Cranberry & Rosemary White Christmas Sangria

Sangria is a crowd favorite and is very easy to make in large quantities. Most people think of it as a summer classic, but when paired with cranberry and rosemary, it’s the perfect cold season beverage! Ready to be a holiday hero?

Oregon Win | Rainstorm Pinot Gris


Photo via SheKnows

Start with a Great Foundation

Often sangria-lovers will opt for lesser quality wines: if they are making bulk sangria and covering the taste with fruit and sugar anyway, what does it matter, right? Wrong. The wine should be able to stand alone.

The simpler the recipe, the better. If we do not have to cover the taste of low quality wine with added sugar, our end result will be a little less calorie-dense (we all know we were going to have seconds, anyway). Your sangria will also taste cleaner and crisper. We recommend carefully selecting your wine for this recipe. Choose a fine Oregon wine as your sangria base. You (and your guests) will be thankful for the results.

Oregon’s mild temperatures create ideal growing regions, and many types of grapes are grown here. Oregon wine, in particular pinot noir and pinot gris, are by far some of the most popular in their class. Rainstorm pinot gris is a top choice for sangria, because its fruity tones and aroma pair perfectly with the apples and strawberries you will cut up for this cocktail.

Rainstorm pinot gris are bone dry and refreshing. They will not overpower nor be ignored.

For this Cranberry and Rosemary White Christmas Sangria, you will need

  • 1 bottle of Rainstorm pinot gris
  • ¼ cup sugar
  • ½ cup fruit juice (we recommend grape)
  • 12 oz club soda
  • Fresh cranberries
  • Sprig of rosemary (wonderful for taste and presentation)

Combine and allow to sit and cool – and don’t forget to add some more rosemary for garnish. This drink is gorgeous, festive, and easy to make.

Fennel Garlic Pork Roast and Pinot Noir

You’ll definitely want to put this on the menu soon. The Mediterranean-inspired dish is delicious, versatile, and the bold flavors of fennel and garlic pair perfectly with a fine Oregon Pinot. Plan ahead, though, as it needs to brine overnight and then absorb the flavors of the rub for a couple of hours after brining.

Oregon Pinot | Rainstorm Wines


Brine Ingredients

¼ cup honey

2 tbsp black peppercorns

15 or so fresh bay leaves, or 5 dried

10 sprigs of fresh thyme

10 sprigs of flat-leaf parsley

2 heads garlic, halved horizontally

1 cup kosher salt

3 quarts cold water

4 lb. boneless pork loin


Rub ingredients

2 tbsp chopped fennel seeds

1 tsp crushed red pepper

6 garlic cloves, crushed

1 tsp lemon zest

Pinch of salt

¼ cup olive oil

2 tbsp canola oil



  1. Make the brine by combining the honey, peppercorns, bay leaves, thyme, parsley, garlic and salt with 1 quart of water in a small saucepan. Stir to dissolve the salt, and then bring the mixture to a boil. Pour into a bowl and let cool. Add the remaining 2 quarts of water, add the pork loin, and refrigerate for 12 to 18 hours.
  2. Pull out your food processor or go old school with a mortar and pestle. Combine fennel seeds, red pepper, garlic, lemon zest and salt. Form a paste. Add the olive oil, stirring to combine. Rub half of the paste onto the lean side of the pork and let stand at room temperature for 2 hours.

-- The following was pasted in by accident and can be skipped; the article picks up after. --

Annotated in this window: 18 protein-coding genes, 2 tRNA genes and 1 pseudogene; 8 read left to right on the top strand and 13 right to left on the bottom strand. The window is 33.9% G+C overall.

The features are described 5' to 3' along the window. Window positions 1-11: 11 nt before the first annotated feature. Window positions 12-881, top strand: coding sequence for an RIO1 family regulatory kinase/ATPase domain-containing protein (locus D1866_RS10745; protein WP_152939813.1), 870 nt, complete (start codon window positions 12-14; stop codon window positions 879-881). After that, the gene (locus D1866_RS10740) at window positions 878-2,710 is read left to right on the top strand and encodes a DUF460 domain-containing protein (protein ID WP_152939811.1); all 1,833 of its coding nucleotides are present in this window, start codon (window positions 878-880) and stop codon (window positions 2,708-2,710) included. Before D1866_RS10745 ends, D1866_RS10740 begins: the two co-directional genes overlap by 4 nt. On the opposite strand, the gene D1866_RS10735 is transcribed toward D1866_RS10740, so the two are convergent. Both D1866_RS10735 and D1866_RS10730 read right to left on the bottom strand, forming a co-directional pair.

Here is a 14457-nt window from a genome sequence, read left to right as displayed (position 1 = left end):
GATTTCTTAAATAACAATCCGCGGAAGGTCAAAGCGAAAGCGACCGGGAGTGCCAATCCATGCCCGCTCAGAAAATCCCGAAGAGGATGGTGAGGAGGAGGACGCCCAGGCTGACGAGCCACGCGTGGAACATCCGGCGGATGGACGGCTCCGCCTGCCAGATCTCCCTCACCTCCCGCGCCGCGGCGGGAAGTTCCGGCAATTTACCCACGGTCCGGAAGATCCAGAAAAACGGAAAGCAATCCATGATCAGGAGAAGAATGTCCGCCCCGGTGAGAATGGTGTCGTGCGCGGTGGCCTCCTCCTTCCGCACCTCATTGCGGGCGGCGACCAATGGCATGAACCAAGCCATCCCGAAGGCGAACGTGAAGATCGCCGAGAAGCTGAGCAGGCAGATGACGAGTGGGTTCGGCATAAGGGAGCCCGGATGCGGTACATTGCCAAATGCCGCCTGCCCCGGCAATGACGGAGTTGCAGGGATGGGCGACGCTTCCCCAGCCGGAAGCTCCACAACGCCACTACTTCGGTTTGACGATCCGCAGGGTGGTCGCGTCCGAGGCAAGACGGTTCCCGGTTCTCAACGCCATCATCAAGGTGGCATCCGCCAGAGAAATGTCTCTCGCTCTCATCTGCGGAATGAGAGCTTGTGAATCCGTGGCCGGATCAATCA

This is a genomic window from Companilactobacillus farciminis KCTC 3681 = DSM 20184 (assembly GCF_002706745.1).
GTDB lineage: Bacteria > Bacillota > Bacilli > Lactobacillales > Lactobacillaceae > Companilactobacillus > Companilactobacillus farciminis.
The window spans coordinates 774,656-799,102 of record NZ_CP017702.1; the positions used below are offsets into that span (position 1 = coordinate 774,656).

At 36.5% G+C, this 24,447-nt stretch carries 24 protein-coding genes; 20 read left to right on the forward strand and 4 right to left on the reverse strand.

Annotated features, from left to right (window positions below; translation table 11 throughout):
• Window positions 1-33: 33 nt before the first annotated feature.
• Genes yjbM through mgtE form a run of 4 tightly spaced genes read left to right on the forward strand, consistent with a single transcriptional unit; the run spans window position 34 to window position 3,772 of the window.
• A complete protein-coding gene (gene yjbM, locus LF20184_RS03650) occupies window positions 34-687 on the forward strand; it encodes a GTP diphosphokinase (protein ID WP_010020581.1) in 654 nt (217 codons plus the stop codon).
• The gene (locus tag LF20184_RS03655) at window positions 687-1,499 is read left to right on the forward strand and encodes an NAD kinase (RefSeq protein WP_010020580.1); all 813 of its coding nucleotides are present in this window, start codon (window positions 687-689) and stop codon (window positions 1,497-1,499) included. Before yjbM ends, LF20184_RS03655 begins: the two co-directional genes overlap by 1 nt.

3. Preheat oven to 350 degrees. In a large skillet, heat the canola oil. When hot, add the pork, fat side down, searing for about 5 minutes or until browned. Transfer the pork to a baking pan with a rack, placing it fat side up. Slather on the remaining rub and roast for about 1 hour, or until a thermometer inserted into the thickest part of the meat reads 140 to 145 degrees.  

Serve this tender and flavorful pork roast with some roasted or mashed potatoes, fresh green salad and crusty rolls. For a wine pairing, the earthy and complex flavor profile of a Rainstorm Pinot Noir is a perfect accompaniment.

Smallest Park in the World: Portland, OR

What do you think of when you hear the word “park”? Do you picture acres and acres of greenery? Maybe some benches and fountains, or playground equipment for the kids? Enjoying a picnic with some fine Oregon wine perhaps?

Smallest Park| Oregon Wine | Rainstorm

How about 452 square inches of land, complete with a tree and some ground cover? For reference, that’s roughly the size of a large manhole cover. And that’s exactly how big Portland’s Mill Ends Park — aka the smallest park in the world  — is.

Mill Ends came about almost by accident. The site, located across from legendary columnist Dick Fagan’s office, was originally intended to house a light pole.  As Fagan told it, he looked out the window one day and saw a leprechaun.

Ah, the luck of the Irish!

The newspaperman ran outside to catch the elusive sprite, and when he did, he was granted one wish. Fagan wished for a park of his own. But since he failed to specify the size, the leprechaun gifted him the 452 square inch hole in the ground. Fagan accepted this and planted the park’s first flowers. Two years later, on St. Patrick’s Day 1948, the site was dedicated as a park and became known as the “only Leprechaun colony west of Ireland.”

Today, the small park with the big reputation remains a local treasure among Portlanders. Mill Ends is located in the median of SW Naito Parkway, so it’s not exactly the most relaxing park to hang out in, but that hasn’t stopped visitors from popping by to take a picture or leave a memento. A swimming pool for butterflies has been added, complete with a diving board, and annual events, such as a St. Patrick’s Day celebration recognizing the park’s leprechaun colony, are popular draws.

If you’re ever in Portland, take the time to stop by Mill Ends. You can take a picture of this infamous Portland gem, or even have a mini picnic with a bottle of Rainstorm Pinot Gris. And maybe, if you’re lucky, you’ll catch a glimpse of one of the resident leprechauns.